How does one build their planetbesttech communication skills from the ground up? In fact, I bet you are wondering what I even mean by ‘from the ground up,’ so let me start with an explanation based on an example.
First, consider this. A business is usually established and carried on by adults with considerable verbal skills; having them all in the same room, muchless the same company, only insures loud voices, not mature business communications. What the movie character, Cool Hand Luke, said a few decades back applies in many businesses: “What we have here is a failure to communicate.”
I recently conducted a workshop on sales training, and we began by discussing communication skills, because I believe communication is at the core of everything that works and everything that doesn’t in our lives, both personally and professionally. As we moved into basic sales training, it was readily apparent that the challenge this group had was related to their communication skills. When we role-played, it was easy to see what they weren’t doing, and that was listening.
Listening is the first business communication skill we must master. If we don’t, everything that occurs in the interaction has the chance to go awry. That is what I mean by building from the ground up. The ground-level skill is listening.
We think we are listening, but we often aren’t. Here’s what I noticed in the workshop. Instead of listening, they were already thinking of the next question they wanted to ask, or their response. Perhaps they heard the words, but they missed the essence of what was being said. And because of this, the conversation was at a superficial level. They missed the opportunity to bond with the person they were speaking with so that person felt heard and understood.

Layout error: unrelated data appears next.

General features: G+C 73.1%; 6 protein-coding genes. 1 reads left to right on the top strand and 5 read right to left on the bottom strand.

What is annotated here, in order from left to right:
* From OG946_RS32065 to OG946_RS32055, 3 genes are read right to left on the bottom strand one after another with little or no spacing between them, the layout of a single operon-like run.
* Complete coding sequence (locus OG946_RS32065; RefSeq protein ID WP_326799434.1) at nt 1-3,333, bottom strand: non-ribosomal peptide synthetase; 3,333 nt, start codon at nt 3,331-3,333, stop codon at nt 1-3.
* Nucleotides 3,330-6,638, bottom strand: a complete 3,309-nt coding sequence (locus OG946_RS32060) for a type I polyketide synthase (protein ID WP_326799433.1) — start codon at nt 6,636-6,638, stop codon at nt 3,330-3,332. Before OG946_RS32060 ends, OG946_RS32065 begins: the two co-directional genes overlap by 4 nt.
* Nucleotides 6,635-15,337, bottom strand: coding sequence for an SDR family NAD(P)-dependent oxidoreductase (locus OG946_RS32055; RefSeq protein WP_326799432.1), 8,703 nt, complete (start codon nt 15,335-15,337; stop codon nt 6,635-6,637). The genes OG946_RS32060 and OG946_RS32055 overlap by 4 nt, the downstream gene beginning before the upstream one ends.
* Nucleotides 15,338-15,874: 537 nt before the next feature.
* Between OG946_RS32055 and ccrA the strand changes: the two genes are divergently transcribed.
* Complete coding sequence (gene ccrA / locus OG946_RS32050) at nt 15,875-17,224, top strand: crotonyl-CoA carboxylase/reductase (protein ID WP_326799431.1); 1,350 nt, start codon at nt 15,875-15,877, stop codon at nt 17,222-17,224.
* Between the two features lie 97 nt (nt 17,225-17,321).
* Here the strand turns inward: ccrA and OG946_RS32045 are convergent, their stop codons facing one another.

When no one is reasonably listening, instructions fall on deaf ears or are subject to misinterpretation. The basics, muchless the nuances, of client requests are often lost. Failure to listen, at any level of an organization, leads to errors, costly re-dos, and unneeded calls backs and emails.
In the business world today, we value multitasking. With limited resources, people try to do more with their time. Ironically, in an era of texting, smart phones, instant messaging, communication can suffer. With multiple input challenges, we often set the stage to not hear anything clearly. Needless to say, the responses show the lack of true understanding. That lack of understanding screams out “you do not value me enough as client, co-worker, employee, friend, etc. to give me your attention.”